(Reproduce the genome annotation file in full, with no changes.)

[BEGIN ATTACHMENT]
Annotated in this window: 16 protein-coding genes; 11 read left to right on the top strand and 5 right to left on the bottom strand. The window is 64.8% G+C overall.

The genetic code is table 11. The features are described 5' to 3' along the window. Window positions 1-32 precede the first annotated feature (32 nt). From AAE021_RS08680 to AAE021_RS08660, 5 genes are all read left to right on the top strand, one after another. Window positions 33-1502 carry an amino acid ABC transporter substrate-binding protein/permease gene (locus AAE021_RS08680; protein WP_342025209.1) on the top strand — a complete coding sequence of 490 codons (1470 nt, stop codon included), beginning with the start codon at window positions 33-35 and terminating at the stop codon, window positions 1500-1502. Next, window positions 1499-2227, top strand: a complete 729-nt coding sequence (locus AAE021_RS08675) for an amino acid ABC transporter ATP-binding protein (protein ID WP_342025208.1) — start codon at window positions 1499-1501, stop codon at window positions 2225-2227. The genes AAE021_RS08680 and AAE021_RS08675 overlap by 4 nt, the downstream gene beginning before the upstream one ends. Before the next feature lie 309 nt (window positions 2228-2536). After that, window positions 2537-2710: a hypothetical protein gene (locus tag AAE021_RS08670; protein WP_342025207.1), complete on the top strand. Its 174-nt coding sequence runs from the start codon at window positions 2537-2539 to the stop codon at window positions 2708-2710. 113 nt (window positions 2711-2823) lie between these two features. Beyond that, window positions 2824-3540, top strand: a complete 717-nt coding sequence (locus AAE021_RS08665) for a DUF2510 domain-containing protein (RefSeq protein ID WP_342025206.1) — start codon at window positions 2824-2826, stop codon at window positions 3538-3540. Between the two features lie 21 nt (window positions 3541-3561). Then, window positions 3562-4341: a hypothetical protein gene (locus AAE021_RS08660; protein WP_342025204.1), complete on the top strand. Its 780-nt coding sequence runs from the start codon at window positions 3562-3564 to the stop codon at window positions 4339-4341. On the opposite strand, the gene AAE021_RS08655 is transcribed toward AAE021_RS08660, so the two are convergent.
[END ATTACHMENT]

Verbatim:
Annotated in this window: 16 protein-coding genes; 11 read left to right on the top strand and 5 right to left on the bottom strand. The window is 64.8% G+C overall.

The genetic code is table 11. The features are described 5' to 3' along the window. Window positions 1-32 precede the first annotated feature (32 nt). From AAE021_RS08680 to AAE021_RS08660, 5 genes are all read left to right on the top strand, one after another. Window positions 33-1502 carry an amino acid ABC transporter substrate-binding protein/permease gene (locus AAE021_RS08680; protein WP_342025209.1) on the top strand — a complete coding sequence of 490 codons (1470 nt, stop codon included), beginning with the start codon at window positions 33-35 and terminating at the stop codon, window positions 1500-1502. Next, window positions 1499-2227, top strand: a complete 729-nt coding sequence (locus AAE021_RS08675) for an amino acid ABC transporter ATP-binding protein (protein ID WP_342025208.1) — start codon at window positions 1499-1501, stop codon at window positions 2225-2227. The genes AAE021_RS08680 and AAE021_RS08675 overlap by 4 nt, the downstream gene beginning before the upstream one ends. Before the next feature lie 309 nt (window positions 2228-2536). After that, window positions 2537-2710: a hypothetical protein gene (locus tag AAE021_RS08670; protein WP_342025207.1), complete on the top strand. Its 174-nt coding sequence runs from the start codon at window positions 2537-2539 to the stop codon at window positions 2708-2710. 113 nt (window positions 2711-2823) lie between these two features. Beyond that, window positions 2824-3540, top strand: a complete 717-nt coding sequence (locus AAE021_RS08665) for a DUF2510 domain-containing protein (RefSeq protein ID WP_342025206.1) — start codon at window positions 2824-2826, stop codon at window positions 3538-3540. Between the two features lie 21 nt (window positions 3541-3561). Then, window positions 3562-4341: a hypothetical protein gene (locus AAE021_RS08660; protein WP_342025204.1), complete on the top strand. Its 780-nt coding sequence runs from the start codon at window positions 3562-3564 to the stop codon at window positions 4339-4341. On the opposite strand, the gene AAE021_RS08655 is transcribed toward AAE021_RS08660, so the two are convergent.